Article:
4. Minimize Jargon
Jargon can put up an artificial language barrier that compromises clear communication efforts between clinicians and their patients — and sometimes between clinicians of different specialties. According to some members of the British Medical Association, jargon can actually be detrimental to patient care. When jargon does slip into conversations, it can be helpful to take the extra time to explain what unfamiliar terms mean.
5. Make Sure Needs Are Being Met
An important task of today’s nurse is anticipating and addressing patient needs, both physical and emotional. But in a health care setting, patients themselves might not know what those needs are. The ability to make an accurate assessment of patient needs is a skill that comes with experience. Demonstrating your competency by applying knowledge to a particular patient’s situation can be a quick way to build trust.
6. Ensure Coordination of Care to the Best of your Ability
It often falls upon nurses to make sure all members of a patient’s care team are on the same page. Overseeing care coordination can also involve obtaining health information directly from patients and their families. It’s important to have a good working understanding of the entirety of the patient’s medical complaint – including his or her circumstances, lifestyle, and emotional state – especially when dealing with complex cases. It also helps patients to feel they’re being understood and seen as individuals.
7. Be Respectful
Maintaining a respectful disposition is essential for creating a professional yet compassionate relationship to your patients and their families. Above all, that includes remaining calm and friendly no matter how stressful a situation can get. As a health care provider, you are likely to encounter some people at their most vulnerable moments, and empathy is incredibly important in those moments.
Another aspect of patient respect, that can often be left behind in busy clinics with high nurse-to-patient ratios, is the simple act of calling patients by their names. Try to remember each patient’s name — or work out a way to discreetly check what it is.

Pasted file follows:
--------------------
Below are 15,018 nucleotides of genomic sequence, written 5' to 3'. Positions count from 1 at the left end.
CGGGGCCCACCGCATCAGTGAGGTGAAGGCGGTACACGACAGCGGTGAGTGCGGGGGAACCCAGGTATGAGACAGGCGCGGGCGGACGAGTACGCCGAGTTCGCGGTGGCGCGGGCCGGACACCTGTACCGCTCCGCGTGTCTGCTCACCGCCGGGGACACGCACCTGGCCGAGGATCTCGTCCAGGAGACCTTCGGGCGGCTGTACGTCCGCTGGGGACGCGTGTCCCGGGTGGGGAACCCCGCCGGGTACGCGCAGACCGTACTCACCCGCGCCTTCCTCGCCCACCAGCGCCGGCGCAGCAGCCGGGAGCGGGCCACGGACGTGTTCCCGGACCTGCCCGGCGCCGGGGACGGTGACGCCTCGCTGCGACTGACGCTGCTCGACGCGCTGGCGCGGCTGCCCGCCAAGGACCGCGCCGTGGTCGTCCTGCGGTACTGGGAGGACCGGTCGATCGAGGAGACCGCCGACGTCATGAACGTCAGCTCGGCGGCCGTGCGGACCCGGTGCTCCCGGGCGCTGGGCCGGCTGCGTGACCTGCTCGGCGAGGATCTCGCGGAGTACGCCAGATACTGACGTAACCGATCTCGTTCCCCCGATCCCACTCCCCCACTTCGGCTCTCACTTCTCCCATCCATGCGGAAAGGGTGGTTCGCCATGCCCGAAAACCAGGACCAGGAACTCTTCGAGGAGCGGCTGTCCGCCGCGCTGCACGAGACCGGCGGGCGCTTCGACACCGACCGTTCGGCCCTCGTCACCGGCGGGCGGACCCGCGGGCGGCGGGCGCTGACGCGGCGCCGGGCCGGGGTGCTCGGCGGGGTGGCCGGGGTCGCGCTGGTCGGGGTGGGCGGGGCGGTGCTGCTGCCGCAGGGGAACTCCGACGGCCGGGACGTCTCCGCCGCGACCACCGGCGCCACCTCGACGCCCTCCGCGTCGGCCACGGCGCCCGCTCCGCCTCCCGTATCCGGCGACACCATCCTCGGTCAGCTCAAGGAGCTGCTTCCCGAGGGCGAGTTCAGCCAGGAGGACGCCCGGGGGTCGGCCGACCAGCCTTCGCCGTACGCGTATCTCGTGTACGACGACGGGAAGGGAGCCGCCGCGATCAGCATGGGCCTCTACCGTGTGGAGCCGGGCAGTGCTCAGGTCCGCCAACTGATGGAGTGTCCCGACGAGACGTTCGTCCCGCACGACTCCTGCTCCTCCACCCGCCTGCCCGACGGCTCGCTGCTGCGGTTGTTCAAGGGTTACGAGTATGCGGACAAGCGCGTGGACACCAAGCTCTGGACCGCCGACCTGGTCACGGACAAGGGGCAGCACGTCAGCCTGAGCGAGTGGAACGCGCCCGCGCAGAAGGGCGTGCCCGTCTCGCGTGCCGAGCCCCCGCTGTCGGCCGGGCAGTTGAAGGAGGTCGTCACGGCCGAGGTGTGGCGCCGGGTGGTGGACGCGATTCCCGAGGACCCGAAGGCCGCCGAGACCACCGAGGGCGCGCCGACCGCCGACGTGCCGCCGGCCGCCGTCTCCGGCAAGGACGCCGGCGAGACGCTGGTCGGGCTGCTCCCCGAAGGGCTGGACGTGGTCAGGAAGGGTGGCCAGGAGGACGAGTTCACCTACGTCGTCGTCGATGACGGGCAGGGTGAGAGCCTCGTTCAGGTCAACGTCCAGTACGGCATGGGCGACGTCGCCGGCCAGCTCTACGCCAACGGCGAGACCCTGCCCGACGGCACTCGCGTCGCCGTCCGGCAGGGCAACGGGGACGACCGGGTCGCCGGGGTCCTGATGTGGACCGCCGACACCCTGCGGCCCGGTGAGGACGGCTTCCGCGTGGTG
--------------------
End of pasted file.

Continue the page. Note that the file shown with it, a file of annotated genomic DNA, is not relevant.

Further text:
8. Actively Assess Patient Satisfaction Through Post-Visit Surveys
What you may see on the surface doesn’t necessarily reflect patients’ true feelings about their experience. Research has found that asking for post-visit feedback can boost patient rapport. From there, the data gathered can be used to identify any areas of patient dissatisfaction that can be addressed through changes to personal communication styles. Though you may not be in control of sending the actual surveys, championing their importance within your organization can be helpful.
Building a mutually beneficial rapport with patients is important for nurses of all kinds, but can be difficult to achieve. It is clear that having the right soft skills as a nurse can be just as important for your patients’ overall health as other aspects of the job.
If you are interested in transitioning your role from nurse to nurse leader, consider pursuing a degree focus on the scientific underpinnings of nursing and health care policy, and more. Visit Maryville University’s online BSN to DNP program website to learn more.